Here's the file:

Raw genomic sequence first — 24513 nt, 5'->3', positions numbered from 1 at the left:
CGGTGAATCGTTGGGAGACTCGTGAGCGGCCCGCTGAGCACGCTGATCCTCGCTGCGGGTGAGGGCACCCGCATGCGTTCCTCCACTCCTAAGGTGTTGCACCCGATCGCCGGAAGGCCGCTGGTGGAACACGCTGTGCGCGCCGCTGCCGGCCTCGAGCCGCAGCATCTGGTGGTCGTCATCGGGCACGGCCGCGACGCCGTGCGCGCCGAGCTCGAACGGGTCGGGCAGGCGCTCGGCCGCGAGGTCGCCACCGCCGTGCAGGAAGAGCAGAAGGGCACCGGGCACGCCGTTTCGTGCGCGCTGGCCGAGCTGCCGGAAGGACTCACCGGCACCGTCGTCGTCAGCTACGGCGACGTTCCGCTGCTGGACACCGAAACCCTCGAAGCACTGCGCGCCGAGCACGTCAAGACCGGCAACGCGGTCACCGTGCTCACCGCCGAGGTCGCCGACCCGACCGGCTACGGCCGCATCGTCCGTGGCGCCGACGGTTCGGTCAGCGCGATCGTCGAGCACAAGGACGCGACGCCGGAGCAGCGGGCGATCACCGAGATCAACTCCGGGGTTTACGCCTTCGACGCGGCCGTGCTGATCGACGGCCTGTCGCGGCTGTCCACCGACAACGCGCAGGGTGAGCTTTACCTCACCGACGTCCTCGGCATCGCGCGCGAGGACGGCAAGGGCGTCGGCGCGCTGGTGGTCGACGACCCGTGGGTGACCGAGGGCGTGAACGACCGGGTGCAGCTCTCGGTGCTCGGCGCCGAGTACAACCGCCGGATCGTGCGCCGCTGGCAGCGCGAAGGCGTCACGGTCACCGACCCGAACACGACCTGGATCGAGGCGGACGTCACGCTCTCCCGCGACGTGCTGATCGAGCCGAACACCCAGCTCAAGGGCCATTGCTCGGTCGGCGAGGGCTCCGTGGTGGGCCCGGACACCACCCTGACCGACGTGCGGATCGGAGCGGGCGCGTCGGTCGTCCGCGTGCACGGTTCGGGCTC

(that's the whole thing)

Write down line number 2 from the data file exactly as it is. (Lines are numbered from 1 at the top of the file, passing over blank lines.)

CGGTGAATCGTTGGGAGACTCGTGAGCGGCCCGCTGAGCACGCTGATCCTCGCTGCGGGTGAGGGCACCCGCATGCGTTCCTCCACTCCTAAGGTGTTGCACCCGATCGCCGGAAGGCCGCTGGTGGAACACGCTGTGCGCGCCGCTGCCGGCCTCGAGCCGCAGCATCTGGTGGTCGTCATCGGGCACGGCCGCGACGCCGTGCGCGCCGAGCTCGAACGGGTCGGGCAGGCGCTCGGCCGCGAGGTCGCCACCGCCGTGCAGGAAGAGCAGAAGGGCACCGGGCACGCCGTTTCGTGCGCGCTGGCCGAGCTGCCGGAAGGACTCACCGGCACCGTCGTCGTCAGCTACGGCGACGTTCCGCTGCTGGACACCGAAACCCTCGAAGCACTGCGCGCCGAGCACGTCAAGACCGGCAACGCGGTCACCGTGCTCACCGCCGAGGTCGCCGACCCGACCGGCTACGGCCGCATCGTCCGTGGCGCCGACGGTTCGGTCAGCGCGATCGTCGAGCACAAGGACGCGACGCCGGAGCAGCGGGCGATCACCGAGATCAACTCCGGGGTTTACGCCTTCGACGCGGCCGTGCTGATCGACGGCCTGTCGCGGCTGTCCACCGACAACGCGCAGGGTGAGCTTTACCTCACCGACGTCCTCGGCATCGCGCGCGAGGACGGCAAGGGCGTCGGCGCGCTGGTGGTCGACGACCCGTGGGTGACCGAGGGCGTGAACGACCGGGTGCAGCTCTCGGTGCTCGGCGCCGAGTACAACCGCCGGATCGTGCGCCGCTGGCAGCGCGAAGGCGTCACGGTCACCGACCCGAACACGACCTGGATCGAGGCGGACGTCACGCTCTCCCGCGACGTGCTGATCGAGCCGAACACCCAGCTCAAGGGCCATTGCTCGGTCGGCGAGGGCTCCGTGGTGGGCCCGGACACCACCCTGACCGACGTGCGGATCGGAGCGGGCGCGTCGGTCGTCCGCGTGCACGGTTCGGGCTC